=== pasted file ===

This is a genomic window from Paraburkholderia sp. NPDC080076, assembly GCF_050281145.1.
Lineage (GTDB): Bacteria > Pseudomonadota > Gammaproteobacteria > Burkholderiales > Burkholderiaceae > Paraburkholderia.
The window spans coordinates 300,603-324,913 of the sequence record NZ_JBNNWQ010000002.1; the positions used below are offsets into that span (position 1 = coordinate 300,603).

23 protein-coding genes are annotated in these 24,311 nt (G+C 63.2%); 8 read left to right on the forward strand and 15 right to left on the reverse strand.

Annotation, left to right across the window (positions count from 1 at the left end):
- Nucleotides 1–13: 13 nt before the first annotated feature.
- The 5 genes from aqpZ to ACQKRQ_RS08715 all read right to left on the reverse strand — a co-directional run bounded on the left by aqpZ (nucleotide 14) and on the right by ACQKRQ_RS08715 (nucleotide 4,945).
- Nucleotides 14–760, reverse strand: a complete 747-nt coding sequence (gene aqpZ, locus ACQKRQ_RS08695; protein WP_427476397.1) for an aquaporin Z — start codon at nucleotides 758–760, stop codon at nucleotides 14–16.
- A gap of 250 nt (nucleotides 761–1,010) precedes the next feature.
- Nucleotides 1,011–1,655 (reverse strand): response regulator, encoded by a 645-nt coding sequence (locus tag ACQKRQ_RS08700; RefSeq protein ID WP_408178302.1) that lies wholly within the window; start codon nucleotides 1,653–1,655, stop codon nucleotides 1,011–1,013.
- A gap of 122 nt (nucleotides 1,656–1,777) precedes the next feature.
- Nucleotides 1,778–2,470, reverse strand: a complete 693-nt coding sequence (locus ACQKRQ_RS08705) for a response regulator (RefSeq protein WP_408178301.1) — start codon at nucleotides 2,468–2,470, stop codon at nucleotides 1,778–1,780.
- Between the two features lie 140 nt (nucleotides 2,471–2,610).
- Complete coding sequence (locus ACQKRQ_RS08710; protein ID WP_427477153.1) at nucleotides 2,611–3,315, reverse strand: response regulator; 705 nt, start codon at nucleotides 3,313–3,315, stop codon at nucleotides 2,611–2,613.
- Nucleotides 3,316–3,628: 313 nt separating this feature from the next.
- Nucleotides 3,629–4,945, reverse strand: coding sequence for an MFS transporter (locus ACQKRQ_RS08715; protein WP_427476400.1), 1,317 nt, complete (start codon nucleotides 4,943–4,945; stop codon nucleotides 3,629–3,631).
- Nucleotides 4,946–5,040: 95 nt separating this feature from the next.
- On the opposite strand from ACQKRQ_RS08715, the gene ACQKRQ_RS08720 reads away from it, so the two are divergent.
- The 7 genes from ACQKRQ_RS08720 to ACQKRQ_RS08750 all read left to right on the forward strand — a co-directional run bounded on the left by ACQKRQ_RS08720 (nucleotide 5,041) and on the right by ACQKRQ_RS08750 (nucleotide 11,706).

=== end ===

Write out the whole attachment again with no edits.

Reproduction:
This is a genomic window from Paraburkholderia sp. NPDC080076, assembly GCF_050281145.1.
Lineage (GTDB): Bacteria > Pseudomonadota > Gammaproteobacteria > Burkholderiales > Burkholderiaceae > Paraburkholderia.
The window spans coordinates 300,603-324,913 of the sequence record NZ_JBNNWQ010000002.1; the positions used below are offsets into that span (position 1 = coordinate 300,603).

23 protein-coding genes are annotated in these 24,311 nt (G+C 63.2%); 8 read left to right on the forward strand and 15 right to left on the reverse strand.

Annotation, left to right across the window (positions count from 1 at the left end):
- Nucleotides 1–13: 13 nt before the first annotated feature.
- The 5 genes from aqpZ to ACQKRQ_RS08715 all read right to left on the reverse strand — a co-directional run bounded on the left by aqpZ (nucleotide 14) and on the right by ACQKRQ_RS08715 (nucleotide 4,945).
- Nucleotides 14–760, reverse strand: a complete 747-nt coding sequence (gene aqpZ, locus ACQKRQ_RS08695; protein WP_427476397.1) for an aquaporin Z — start codon at nucleotides 758–760, stop codon at nucleotides 14–16.
- A gap of 250 nt (nucleotides 761–1,010) precedes the next feature.
- Nucleotides 1,011–1,655 (reverse strand): response regulator, encoded by a 645-nt coding sequence (locus tag ACQKRQ_RS08700; RefSeq protein ID WP_408178302.1) that lies wholly within the window; start codon nucleotides 1,653–1,655, stop codon nucleotides 1,011–1,013.
- A gap of 122 nt (nucleotides 1,656–1,777) precedes the next feature.
- Nucleotides 1,778–2,470, reverse strand: a complete 693-nt coding sequence (locus ACQKRQ_RS08705) for a response regulator (RefSeq protein WP_408178301.1) — start codon at nucleotides 2,468–2,470, stop codon at nucleotides 1,778–1,780.
- Between the two features lie 140 nt (nucleotides 2,471–2,610).
- Complete coding sequence (locus ACQKRQ_RS08710; protein ID WP_427477153.1) at nucleotides 2,611–3,315, reverse strand: response regulator; 705 nt, start codon at nucleotides 3,313–3,315, stop codon at nucleotides 2,611–2,613.
- Nucleotides 3,316–3,628: 313 nt separating this feature from the next.
- Nucleotides 3,629–4,945, reverse strand: coding sequence for an MFS transporter (locus ACQKRQ_RS08715; protein WP_427476400.1), 1,317 nt, complete (start codon nucleotides 4,943–4,945; stop codon nucleotides 3,629–3,631).
- Nucleotides 4,946–5,040: 95 nt separating this feature from the next.
- On the opposite strand from ACQKRQ_RS08715, the gene ACQKRQ_RS08720 reads away from it, so the two are divergent.
- The 7 genes from ACQKRQ_RS08720 to ACQKRQ_RS08750 all read left to right on the forward strand — a co-directional run bounded on the left by ACQKRQ_RS08720 (nucleotide 5,041) and on the right by ACQKRQ_RS08750 (nucleotide 11,706).